COVID-19 Vaccine Side Effects in Children and Teens
What You Need to Know
Children and teens may have some side effects after getting their COVID-19 vaccine.
These side effects tend to be mild, temporary, and similar to those experienced after routine vaccinations.
Some children and teens have no side effects.
Serious side effects are rare, but may occur.
Common COVID-19 Vaccine Side Effects
Younger children may experience fewer side effects after COVID-19 vaccination than teens or young adults. For children 4 years and older, side effects are more common after the second dose and can include:
Pain, swelling, and redness in the arm where the shot was given
Muscle or joint pain
Swollen lymph nodes
For children 3 years and younger, common side effects can include:
Pain where the shot was given
Swollen lymph nodes
Irritability or crying
Loss of appetite
Possible Side Effects after Booster Shot
Side effects reported after getting a Pfizer-BioNTech booster shot for children 5 years and older were similar to those after the primary series (the initial two doses). Overall, most side effects were mild to moderate. As with the primary series, serious side effects are rare, but may occur.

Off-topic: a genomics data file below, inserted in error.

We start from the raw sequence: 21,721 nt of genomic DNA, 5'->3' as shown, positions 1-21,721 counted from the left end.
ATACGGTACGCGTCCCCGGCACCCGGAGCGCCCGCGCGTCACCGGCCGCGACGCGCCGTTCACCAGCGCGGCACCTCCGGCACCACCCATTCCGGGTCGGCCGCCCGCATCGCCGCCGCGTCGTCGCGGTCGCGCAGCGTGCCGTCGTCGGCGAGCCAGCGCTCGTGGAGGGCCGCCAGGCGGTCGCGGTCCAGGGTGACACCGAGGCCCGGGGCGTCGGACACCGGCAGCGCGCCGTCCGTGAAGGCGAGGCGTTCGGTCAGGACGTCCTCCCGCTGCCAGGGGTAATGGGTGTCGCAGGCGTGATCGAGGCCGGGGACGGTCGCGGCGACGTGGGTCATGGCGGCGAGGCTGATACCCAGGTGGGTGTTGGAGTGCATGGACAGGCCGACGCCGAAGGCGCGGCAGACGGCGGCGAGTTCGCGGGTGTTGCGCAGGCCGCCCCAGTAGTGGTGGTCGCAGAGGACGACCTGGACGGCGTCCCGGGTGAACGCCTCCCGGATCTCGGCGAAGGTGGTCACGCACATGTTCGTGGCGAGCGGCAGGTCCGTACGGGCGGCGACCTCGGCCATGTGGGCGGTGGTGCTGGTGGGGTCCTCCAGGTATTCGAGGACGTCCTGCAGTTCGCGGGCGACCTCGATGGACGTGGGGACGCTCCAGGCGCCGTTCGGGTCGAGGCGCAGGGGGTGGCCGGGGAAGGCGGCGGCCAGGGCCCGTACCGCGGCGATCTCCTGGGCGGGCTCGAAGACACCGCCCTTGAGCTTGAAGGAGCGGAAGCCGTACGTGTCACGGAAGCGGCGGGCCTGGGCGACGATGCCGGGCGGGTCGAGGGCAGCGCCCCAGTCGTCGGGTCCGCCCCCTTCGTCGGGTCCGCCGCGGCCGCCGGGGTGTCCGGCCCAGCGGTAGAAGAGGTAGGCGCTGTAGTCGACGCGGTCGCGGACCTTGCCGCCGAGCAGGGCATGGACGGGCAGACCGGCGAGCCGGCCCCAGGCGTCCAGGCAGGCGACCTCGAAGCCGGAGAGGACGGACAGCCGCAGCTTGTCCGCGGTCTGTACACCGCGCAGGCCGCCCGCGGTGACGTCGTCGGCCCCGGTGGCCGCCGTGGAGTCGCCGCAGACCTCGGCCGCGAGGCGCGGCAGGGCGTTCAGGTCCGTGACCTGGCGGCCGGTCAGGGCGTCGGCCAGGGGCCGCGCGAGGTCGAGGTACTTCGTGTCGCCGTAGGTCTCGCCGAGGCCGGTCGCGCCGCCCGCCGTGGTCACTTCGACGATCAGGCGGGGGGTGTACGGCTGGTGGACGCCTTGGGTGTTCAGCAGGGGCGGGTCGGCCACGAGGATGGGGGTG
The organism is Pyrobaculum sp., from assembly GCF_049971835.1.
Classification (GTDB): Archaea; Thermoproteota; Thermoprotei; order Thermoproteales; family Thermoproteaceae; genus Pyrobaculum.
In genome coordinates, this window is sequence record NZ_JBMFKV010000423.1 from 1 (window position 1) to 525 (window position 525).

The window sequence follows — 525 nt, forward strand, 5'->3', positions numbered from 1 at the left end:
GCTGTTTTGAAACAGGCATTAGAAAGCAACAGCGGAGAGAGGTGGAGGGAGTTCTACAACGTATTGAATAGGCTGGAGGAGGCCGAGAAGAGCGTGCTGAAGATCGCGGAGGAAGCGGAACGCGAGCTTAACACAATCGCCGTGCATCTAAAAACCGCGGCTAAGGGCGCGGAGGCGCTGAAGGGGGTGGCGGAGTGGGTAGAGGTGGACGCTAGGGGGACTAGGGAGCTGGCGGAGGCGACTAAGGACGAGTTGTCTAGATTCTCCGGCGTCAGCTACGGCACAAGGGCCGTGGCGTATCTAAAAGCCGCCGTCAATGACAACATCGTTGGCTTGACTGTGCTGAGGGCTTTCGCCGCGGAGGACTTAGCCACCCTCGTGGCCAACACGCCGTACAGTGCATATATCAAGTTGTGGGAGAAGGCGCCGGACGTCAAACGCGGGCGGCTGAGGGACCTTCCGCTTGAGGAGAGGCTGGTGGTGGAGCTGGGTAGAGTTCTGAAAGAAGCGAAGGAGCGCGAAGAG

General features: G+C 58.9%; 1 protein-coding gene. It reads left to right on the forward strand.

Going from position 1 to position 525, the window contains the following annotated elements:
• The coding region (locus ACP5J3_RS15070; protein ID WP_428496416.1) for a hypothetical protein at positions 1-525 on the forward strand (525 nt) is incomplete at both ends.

Learn more about the safety of COVID-19 vaccines and understanding adverse events and side effects.
Help Manage Side Effects after Vaccination
In general, aspirin is not recommended for use in anyone younger than 18 years. Aspirin puts children at risk for Reye’s syndrome, which can cause swelling in the brain and liver. Placing a cool, damp cloth on the area where the shot was given can help reduce the discomfort.
Ask your child’s doctor for advice on using a non-aspirin pain reliever and other steps you can take at home after your child gets vaccinated.
Get Started with v-safe
After getting your child vaccinated, enroll them in the v-safe After Vaccination Health Checker. v-safe provides personalized and confidential health check-ins after COVID-19 vaccination.
Learn more about v-safe and share with other parents and caregivers the importance of enrolling after vaccination.